The following is part of an ongoing series by Dr. Norman McCrummen. We’ll be publishing another one of his reasons every week, so stay tuned! Read previous installments: Introduction – First Reason – Second Reason – Third Reason – Fourth Reason – Fifth Reason – Sixth Reason – Seventh Reason – Eighth Reason
I can’t address the ninth reason without first thanking God for the gift of loving to read, for it was through reading that I also found a reason to cross the Tiber.
History and biographies have been great loves for as long as I can remember. Each preceded my love for theology. But God, the subject of theology, had my attention from earliest memory in the stories I heard at home and in Sunday School. It wasn’t difficult to find Him later in biographies of distant figures as well as those who lived in my lifetime. Virtually everyone who thinks beyond the necessities of life will give thought to God’s existence and attributes, perhaps but briefly, but the thought will inevitably surface. I suspect that even those persons who say they’ve given very little thought as to whether God exists have given more than they’re willing to admit. (Oh, Norman, how would you know that? I know because God created every human being for Himself, and to every person He’s given a longing which He alone can satisfy.)
Putting aside history and biographies briefly, the first novel where I found God behind the script was Tolstoy’s War and Peace. Tolstoy was not Catholic. He was Russian Orthodox, but Orthodoxy was as removed as Catholicism from my experience as a boy; nevertheless, Orthodoxy was (to me) more than a first cousin to Catholicism, maybe a double first cousin. I was fifteen when I first read War and Peace. I didn’t think at the time that the author’s intent was to write a book focused on God and His Church, but it was obvious that Tolstoy’s characters were engaged with God in the complexities of their lives. I was later to learn that Tolstoy vacillated for decades between loving Orthodoxy and hating it, struggling all the while over the divine nature of Christ while loving the man Jesus. So strong and mysterious was the reality of God to Tolstoy that he wasn’t able to write such a monumental work without bringing his ever-changing but God-centered faith into it. When reading War and Peace I didn’t want to do anything else. The characters were as real as the people with whom I lived. I was especially moved by Tolstoy’s treatment of Prince Andrei’s life and death and began to consider the experience of dying in a more reverent light. I was not too young to think seriously on what lay beyond our mortality. The novel also kindled a flame of love for Russia which has never dimmed. I have recently begun reading the novel for the third time.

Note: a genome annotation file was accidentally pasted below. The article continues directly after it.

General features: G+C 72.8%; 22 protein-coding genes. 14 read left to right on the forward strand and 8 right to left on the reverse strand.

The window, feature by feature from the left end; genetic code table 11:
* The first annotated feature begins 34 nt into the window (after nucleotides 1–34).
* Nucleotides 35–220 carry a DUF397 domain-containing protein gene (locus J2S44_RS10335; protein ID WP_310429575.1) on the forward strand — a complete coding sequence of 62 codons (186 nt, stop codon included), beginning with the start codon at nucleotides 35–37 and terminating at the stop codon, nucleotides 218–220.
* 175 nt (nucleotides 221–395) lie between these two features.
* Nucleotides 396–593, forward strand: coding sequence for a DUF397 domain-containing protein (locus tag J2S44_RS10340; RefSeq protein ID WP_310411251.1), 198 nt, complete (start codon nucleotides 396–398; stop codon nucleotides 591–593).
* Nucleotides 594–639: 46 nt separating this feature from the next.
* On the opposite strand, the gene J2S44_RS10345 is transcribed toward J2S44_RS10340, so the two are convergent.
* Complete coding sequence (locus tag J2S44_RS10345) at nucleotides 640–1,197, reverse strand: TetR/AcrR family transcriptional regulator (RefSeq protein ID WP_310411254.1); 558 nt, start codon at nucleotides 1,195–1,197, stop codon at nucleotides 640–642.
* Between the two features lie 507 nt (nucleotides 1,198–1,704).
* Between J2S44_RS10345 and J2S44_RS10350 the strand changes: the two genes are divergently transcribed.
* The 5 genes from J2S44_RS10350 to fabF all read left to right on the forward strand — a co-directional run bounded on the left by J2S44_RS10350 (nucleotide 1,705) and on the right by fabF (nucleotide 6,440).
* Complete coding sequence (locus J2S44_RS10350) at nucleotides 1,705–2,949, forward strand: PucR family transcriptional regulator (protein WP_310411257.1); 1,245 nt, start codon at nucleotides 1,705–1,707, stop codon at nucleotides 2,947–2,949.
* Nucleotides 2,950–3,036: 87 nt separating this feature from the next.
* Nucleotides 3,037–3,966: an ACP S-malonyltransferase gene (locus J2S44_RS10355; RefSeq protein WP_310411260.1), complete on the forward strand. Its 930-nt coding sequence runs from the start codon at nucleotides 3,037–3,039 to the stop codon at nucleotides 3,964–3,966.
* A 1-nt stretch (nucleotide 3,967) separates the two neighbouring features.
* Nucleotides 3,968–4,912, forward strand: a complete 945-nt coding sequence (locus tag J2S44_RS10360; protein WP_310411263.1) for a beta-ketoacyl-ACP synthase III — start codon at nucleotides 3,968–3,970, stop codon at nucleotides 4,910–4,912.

A second novel which brought God to the forefront was Brideshead Revisited by Evelyn Waugh, a convert to Catholicism. I was thirty-two when I plunged into his beautifully written work. Page by page I found myself increasingly intrigued by the hold Catholicism had on each member of the Marchmain family until the end of the story when Lord Marchmain — who had long lived outside the Church — made his silent and final confession by signing himself with the Cross. Having witnessed that long-prayed-for-but-unexpected act of faith, Lord Marchmain’s daughter, Julia, who herself had lived outside the Church’s boundaries, found that she could not accept the proposal from the man she loved, Charles Ryder, because he was a non-believer. (“I can’t shut myself out from His mercy. That is what it would mean; starting a life with you, without Him … to set up a rival good to God’s.”) Julia’s hope was to make atonement by rejecting a proposal that would bring satisfaction in some areas of her life, but in the deepest parts of her soul would eventually bring despair. I remember being fascinated by Julia’s mother’s description of Catholicism’s beauty, an idea that had never crossed my mind though I had long admired the genius of Catholic architects, painters, and sculptors. I had judged their majestic works as an expression of faith, and correctly so; but until I read Lady Marchmain’s words I had never considered that Catholicism itself contained an innate beauty, a beauty that emanates from truth.